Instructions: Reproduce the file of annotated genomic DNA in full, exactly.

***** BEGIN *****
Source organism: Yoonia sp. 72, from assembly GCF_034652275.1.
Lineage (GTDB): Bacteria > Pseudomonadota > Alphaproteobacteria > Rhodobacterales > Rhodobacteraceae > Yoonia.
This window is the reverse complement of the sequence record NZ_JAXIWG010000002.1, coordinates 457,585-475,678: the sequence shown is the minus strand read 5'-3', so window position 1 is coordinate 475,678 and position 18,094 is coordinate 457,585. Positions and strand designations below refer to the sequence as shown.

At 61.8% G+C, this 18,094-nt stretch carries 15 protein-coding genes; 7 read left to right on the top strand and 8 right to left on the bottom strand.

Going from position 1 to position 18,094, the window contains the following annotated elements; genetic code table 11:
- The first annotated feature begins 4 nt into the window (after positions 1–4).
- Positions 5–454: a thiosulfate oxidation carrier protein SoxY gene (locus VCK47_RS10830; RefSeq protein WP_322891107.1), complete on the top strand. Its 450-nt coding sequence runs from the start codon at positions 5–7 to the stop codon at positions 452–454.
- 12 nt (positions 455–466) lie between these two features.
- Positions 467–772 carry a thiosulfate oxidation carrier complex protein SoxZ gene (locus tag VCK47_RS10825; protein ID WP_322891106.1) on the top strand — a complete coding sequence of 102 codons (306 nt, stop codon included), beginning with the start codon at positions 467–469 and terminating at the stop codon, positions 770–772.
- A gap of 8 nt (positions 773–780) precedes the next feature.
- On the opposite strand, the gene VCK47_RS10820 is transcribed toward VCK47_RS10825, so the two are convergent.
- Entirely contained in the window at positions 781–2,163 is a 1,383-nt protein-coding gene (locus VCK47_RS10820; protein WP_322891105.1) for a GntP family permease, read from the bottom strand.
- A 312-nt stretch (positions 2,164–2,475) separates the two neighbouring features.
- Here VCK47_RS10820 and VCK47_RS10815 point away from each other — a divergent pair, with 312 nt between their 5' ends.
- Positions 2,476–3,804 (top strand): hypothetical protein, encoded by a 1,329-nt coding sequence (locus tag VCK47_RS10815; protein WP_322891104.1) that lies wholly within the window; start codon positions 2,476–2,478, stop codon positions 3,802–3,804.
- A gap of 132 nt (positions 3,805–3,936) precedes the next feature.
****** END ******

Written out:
Source organism: Yoonia sp. 72, from assembly GCF_034652275.1.
Lineage (GTDB): Bacteria > Pseudomonadota > Alphaproteobacteria > Rhodobacterales > Rhodobacteraceae > Yoonia.
This window is the reverse complement of the sequence record NZ_JAXIWG010000002.1, coordinates 457,585-475,678: the sequence shown is the minus strand read 5'-3', so window position 1 is coordinate 475,678 and position 18,094 is coordinate 457,585. Positions and strand designations below refer to the sequence as shown.

At 61.8% G+C, this 18,094-nt stretch carries 15 protein-coding genes; 7 read left to right on the top strand and 8 right to left on the bottom strand.

Going from position 1 to position 18,094, the window contains the following annotated elements; genetic code table 11:
- The first annotated feature begins 4 nt into the window (after positions 1–4).
- Positions 5–454: a thiosulfate oxidation carrier protein SoxY gene (locus VCK47_RS10830; RefSeq protein WP_322891107.1), complete on the top strand. Its 450-nt coding sequence runs from the start codon at positions 5–7 to the stop codon at positions 452–454.
- 12 nt (positions 455–466) lie between these two features.
- Positions 467–772 carry a thiosulfate oxidation carrier complex protein SoxZ gene (locus tag VCK47_RS10825; protein ID WP_322891106.1) on the top strand — a complete coding sequence of 102 codons (306 nt, stop codon included), beginning with the start codon at positions 467–469 and terminating at the stop codon, positions 770–772.
- A gap of 8 nt (positions 773–780) precedes the next feature.
- On the opposite strand, the gene VCK47_RS10820 is transcribed toward VCK47_RS10825, so the two are convergent.
- Entirely contained in the window at positions 781–2,163 is a 1,383-nt protein-coding gene (locus VCK47_RS10820; protein WP_322891105.1) for a GntP family permease, read from the bottom strand.
- A 312-nt stretch (positions 2,164–2,475) separates the two neighbouring features.
- Here VCK47_RS10820 and VCK47_RS10815 point away from each other — a divergent pair, with 312 nt between their 5' ends.
- Positions 2,476–3,804 (top strand): hypothetical protein, encoded by a 1,329-nt coding sequence (locus tag VCK47_RS10815; protein WP_322891104.1) that lies wholly within the window; start codon positions 2,476–2,478, stop codon positions 3,802–3,804.
- A gap of 132 nt (positions 3,805–3,936) precedes the next feature.